Sorry I couldn’t make this meeting, but consolidating what I heard afterwards, here are some fully open source survey tools we’ve identified:
Just wanted to chime in and say that miraheze.org hosts free mediawiki for open projects (they host the Counter Culture Labs wiki) and I believe both Digital Ocean and Linode will give free hosting for U.S. non-profits
@briannaljohns isn’t GOSH using Digital Ocean right now for hosting? Is GOSH already on their non-profit plan?
On that note, I just stumbled upon this page saying Flickr might provide discounted accounts for non-profits. Maybe something to consider… Sadly Flickr itself isn’t open source, but they have historically been supportive of free culture and was one of the first online services to implement Creative Commons licensing options.
Hey @hpy! Do you have any more info on the non-profit plan for Digital Ocean? GOSH isn’t on it at the moment and I can’t find any information on it from a quick web search.
@bri I don’t know! I was just responding to the above comment by @juul…
Hi all! The open source applications for GOSH meetings are supposed to happen on the first Thursday of every month, but there was a scheduling issue with the April meeting, and it will actually be on Thursday March 31st at 21:00 UTC. The meeting is on the GOSH community calendar and we will be meeting via this Jitsi link!
If you have anything in particular you’d like to discuss at the meeting, feel free to mention it in this forum thread. I know @hpy and I are interested in open source tools for “digital gardening” (check out this post for a great explanation of digital gardening by @hpy) so that can be a topic for discussing at the meeting.
I haven’t used their services so I can’t personally vouch, but I just learned about May First Coop at mozfest a couple of weeks ago. They provide hosting for multiple open-source services (e.g., webmail, webhosting, nextcloud, etc.) for social movements and their prices seem reasonable. Might be an interesting option if we want to “outsource” admin of these types of services to another organization that is aligned with many of our community’s values.
I am providing a quick summary of today’s open-source applications for GOSH meeting!
I was joined by @hpy, and we discussed the change in Gitlab’s free-of-charge tier and how that impacts GOSH - since GOSH is registered as part of the Gitlab open source program, we should be OK for now. We also briefly chatted about finding tools to do “digital gardening” for GOSH, but agreed it may be better to revisit this when there is more interest in digital gardening from the community.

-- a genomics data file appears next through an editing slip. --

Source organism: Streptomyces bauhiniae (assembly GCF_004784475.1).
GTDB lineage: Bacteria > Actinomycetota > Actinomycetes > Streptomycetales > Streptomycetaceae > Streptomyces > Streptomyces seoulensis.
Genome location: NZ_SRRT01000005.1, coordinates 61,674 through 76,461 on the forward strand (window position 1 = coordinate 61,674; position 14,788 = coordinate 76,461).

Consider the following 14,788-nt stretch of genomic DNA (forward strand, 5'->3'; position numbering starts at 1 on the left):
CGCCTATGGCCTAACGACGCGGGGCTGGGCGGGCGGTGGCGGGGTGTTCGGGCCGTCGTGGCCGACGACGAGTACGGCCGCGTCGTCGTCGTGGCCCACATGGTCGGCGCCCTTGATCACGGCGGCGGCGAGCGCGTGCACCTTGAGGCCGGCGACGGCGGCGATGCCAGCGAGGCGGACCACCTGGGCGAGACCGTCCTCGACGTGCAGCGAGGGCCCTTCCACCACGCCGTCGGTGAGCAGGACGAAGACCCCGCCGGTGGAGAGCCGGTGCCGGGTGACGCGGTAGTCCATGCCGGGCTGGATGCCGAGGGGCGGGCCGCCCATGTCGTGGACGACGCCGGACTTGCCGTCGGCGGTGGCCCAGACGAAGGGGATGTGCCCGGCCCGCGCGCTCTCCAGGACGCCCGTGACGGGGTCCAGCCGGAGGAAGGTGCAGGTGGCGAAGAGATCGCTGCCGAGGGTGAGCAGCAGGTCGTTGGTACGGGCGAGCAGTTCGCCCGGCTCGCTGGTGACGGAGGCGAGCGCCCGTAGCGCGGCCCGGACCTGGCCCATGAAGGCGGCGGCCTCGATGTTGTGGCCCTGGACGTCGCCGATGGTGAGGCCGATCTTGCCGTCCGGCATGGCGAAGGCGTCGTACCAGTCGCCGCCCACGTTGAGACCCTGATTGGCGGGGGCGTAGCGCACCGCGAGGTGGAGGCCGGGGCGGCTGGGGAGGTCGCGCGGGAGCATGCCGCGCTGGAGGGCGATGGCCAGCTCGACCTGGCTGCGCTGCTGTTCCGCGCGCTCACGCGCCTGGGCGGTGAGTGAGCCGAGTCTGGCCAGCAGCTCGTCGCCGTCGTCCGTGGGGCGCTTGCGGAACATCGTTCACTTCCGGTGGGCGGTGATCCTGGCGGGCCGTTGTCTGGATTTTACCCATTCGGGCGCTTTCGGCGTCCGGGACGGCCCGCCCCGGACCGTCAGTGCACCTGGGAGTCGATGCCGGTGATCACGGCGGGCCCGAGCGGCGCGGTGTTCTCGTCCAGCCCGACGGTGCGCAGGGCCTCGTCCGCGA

We also realized that most of the needs we identified earlier for GOSH have been met!
- Surveys → SurveyStack and EUSurvey
- Polls → built-in discourse function
- Scheduling (i.e. finding a time for a meeting) → crabfit
- Newsletter → Mautic
- Video conferencing → Jitsi
The only need we are still waiting on is the Google Docs replacement, which will likely be Nextcloud. @hpy is currently talking to folks from open source ecology to see if we can join their instance for free! If not, we have this nextcloud option that @dusjagr recommended, and another inexpensive one that @hpy found.
These meetings are regularly scheduled for the first Thursday of each month (the next one is scheduled for May 5) - but it looks like most of the work we’ve needed to get done is close to being finished. Because of that, do you all still see a need to have these meetings? Should we still leave them open on a monthly basis, or do you think we are at an okay point to wrap them up?
Curious to hear what you think!
Miraheze have been very professional. They have a proper support system with tickets and responses have been prompt. They do require that the wiki is actively used (I think their policy is there must be at least one edit per 30 days) but it is not well enforced, they give plenty of warning in advance and you can always talk to them.
I don’t think GOSH should be using any non-open software for its operations. I’m kinda surprised that isn’t already an established GOSH policy.
The only need we are still waiting on is the Google Docs replacement, which will likely be Nextcloud.
Honestly WYSIWYG text editing is, and always has been, a mistake, unless you’re talking about professional typesetting. Google docs is a horrible resource hog on everything but chrome and formatting is a pain. Our community’s solution has always been to only use plain text for editing and encourage basic mediawiki formatting so we can use live editing during e.g. meetings for notes and then paste the documents into our wiki for long term collaboration.
I highly recommend: https://pad.riseup.net/
I have also used GitHub - hackmdio/codimd: CodiMD - Realtime collaborative markdown notes on all platforms. before and liked it but didn’t spend much time on it. The bad thing about that one is that it forced markdown formatting which may not be compatible with whatever wiki/forum people use.
Hei Marc @juul
Don’t you think that nextcloud, being an open source software, exactly solves those issues?
easy to use for those wysiwyg fanatics onboarding from whereever they come from?
collabroative pads in .md? and local copies as “real” files if needed for backup and long term storage.
our discussion was, how to convince those gdocs maniacs into another platform.
so they won’t stick to it for “practical” reasons or just cos they are used to it.